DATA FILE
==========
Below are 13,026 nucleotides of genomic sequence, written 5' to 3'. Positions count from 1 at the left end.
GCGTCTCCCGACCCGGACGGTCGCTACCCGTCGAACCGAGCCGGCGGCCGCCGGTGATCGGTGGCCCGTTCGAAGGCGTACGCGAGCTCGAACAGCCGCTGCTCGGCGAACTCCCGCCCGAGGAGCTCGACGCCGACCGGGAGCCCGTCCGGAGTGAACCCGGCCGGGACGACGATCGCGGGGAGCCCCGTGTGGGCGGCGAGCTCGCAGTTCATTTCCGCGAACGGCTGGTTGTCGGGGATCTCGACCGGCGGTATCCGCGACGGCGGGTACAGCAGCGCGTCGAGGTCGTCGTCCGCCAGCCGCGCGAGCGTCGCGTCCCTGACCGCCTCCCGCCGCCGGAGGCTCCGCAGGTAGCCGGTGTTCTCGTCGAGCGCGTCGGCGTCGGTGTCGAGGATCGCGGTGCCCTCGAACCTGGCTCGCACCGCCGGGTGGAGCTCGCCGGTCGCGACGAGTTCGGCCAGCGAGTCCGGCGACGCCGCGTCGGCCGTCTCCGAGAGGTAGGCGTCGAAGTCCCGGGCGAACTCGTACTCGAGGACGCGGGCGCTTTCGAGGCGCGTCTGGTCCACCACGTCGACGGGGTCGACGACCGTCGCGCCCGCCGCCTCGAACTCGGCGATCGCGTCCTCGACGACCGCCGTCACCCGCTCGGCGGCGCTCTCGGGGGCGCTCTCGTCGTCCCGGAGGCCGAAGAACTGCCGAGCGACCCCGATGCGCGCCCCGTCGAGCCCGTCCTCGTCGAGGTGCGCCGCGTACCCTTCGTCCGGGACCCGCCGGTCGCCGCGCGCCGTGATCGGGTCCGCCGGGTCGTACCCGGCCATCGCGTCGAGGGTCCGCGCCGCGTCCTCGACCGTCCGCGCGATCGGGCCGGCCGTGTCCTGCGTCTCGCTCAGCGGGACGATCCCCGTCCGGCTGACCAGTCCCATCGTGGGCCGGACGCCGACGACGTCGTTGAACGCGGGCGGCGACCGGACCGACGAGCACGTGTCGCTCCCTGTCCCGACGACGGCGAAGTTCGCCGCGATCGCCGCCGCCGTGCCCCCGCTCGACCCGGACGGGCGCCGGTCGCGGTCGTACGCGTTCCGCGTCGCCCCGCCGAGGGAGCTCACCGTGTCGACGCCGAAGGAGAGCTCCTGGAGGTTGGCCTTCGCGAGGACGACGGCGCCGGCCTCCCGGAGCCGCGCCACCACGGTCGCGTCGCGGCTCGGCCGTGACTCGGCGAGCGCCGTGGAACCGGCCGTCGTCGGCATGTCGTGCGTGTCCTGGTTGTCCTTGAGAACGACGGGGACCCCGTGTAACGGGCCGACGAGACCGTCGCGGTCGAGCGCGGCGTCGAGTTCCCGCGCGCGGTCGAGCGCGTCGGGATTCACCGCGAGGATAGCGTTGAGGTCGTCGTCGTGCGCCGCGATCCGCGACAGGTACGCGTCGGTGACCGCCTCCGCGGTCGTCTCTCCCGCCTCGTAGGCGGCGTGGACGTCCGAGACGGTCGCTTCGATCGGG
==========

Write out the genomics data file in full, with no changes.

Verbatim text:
Below are 13,026 nucleotides of genomic sequence, written 5' to 3'. Positions count from 1 at the left end.
GCGTCTCCCGACCCGGACGGTCGCTACCCGTCGAACCGAGCCGGCGGCCGCCGGTGATCGGTGGCCCGTTCGAAGGCGTACGCGAGCTCGAACAGCCGCTGCTCGGCGAACTCCCGCCCGAGGAGCTCGACGCCGACCGGGAGCCCGTCCGGAGTGAACCCGGCCGGGACGACGATCGCGGGGAGCCCCGTGTGGGCGGCGAGCTCGCAGTTCATTTCCGCGAACGGCTGGTTGTCGGGGATCTCGACCGGCGGTATCCGCGACGGCGGGTACAGCAGCGCGTCGAGGTCGTCGTCCGCCAGCCGCGCGAGCGTCGCGTCCCTGACCGCCTCCCGCCGCCGGAGGCTCCGCAGGTAGCCGGTGTTCTCGTCGAGCGCGTCGGCGTCGGTGTCGAGGATCGCGGTGCCCTCGAACCTGGCTCGCACCGCCGGGTGGAGCTCGCCGGTCGCGACGAGTTCGGCCAGCGAGTCCGGCGACGCCGCGTCGGCCGTCTCCGAGAGGTAGGCGTCGAAGTCCCGGGCGAACTCGTACTCGAGGACGCGGGCGCTTTCGAGGCGCGTCTGGTCCACCACGTCGACGGGGTCGACGACCGTCGCGCCCGCCGCCTCGAACTCGGCGATCGCGTCCTCGACGACCGCCGTCACCCGCTCGGCGGCGCTCTCGGGGGCGCTCTCGTCGTCCCGGAGGCCGAAGAACTGCCGAGCGACCCCGATGCGCGCCCCGTCGAGCCCGTCCTCGTCGAGGTGCGCCGCGTACCCTTCGTCCGGGACCCGCCGGTCGCCGCGCGCCGTGATCGGGTCCGCCGGGTCGTACCCGGCCATCGCGTCGAGGGTCCGCGCCGCGTCCTCGACCGTCCGCGCGATCGGGCCGGCCGTGTCCTGCGTCTCGCTCAGCGGGACGATCCCCGTCCGGCTGACCAGTCCCATCGTGGGCCGGACGCCGACGACGTCGTTGAACGCGGGCGGCGACCGGACCGACGAGCACGTGTCGCTCCCTGTCCCGACGACGGCGAAGTTCGCCGCGATCGCCGCCGCCGTGCCCCCGCTCGACCCGGACGGGCGCCGGTCGCGGTCGTACGCGTTCCGCGTCGCCCCGCCGAGGGAGCTCACCGTGTCGACGCCGAAGGAGAGCTCCTGGAGGTTGGCCTTCGCGAGGACGACGGCGCCGGCCTCCCGGAGCCGCGCCACCACGGTCGCGTCGCGGCTCGGCCGTGACTCGGCGAGCGCCGTGGAACCGGCCGTCGTCGGCATGTCGTGCGTGTCCTGGTTGTCCTTGAGAACGACGGGGACCCCGTGTAACGGGCCGACGAGACCGTCGCGGTCGAGCGCGGCGTCGAGTTCCCGCGCGCGGTCGAGCGCGTCGGGATTCACCGCGAGGATAGCGTTGAGGTCGTCGTCGTGCGCCGCGATCCGCGACAGGTACGCGTCGGTGACCGCCTCCGCGGTCGTCTCTCCCGCCTCGTAGGCGGCGTGGACGTCCGAGACGGTCGCTTCGATCGGG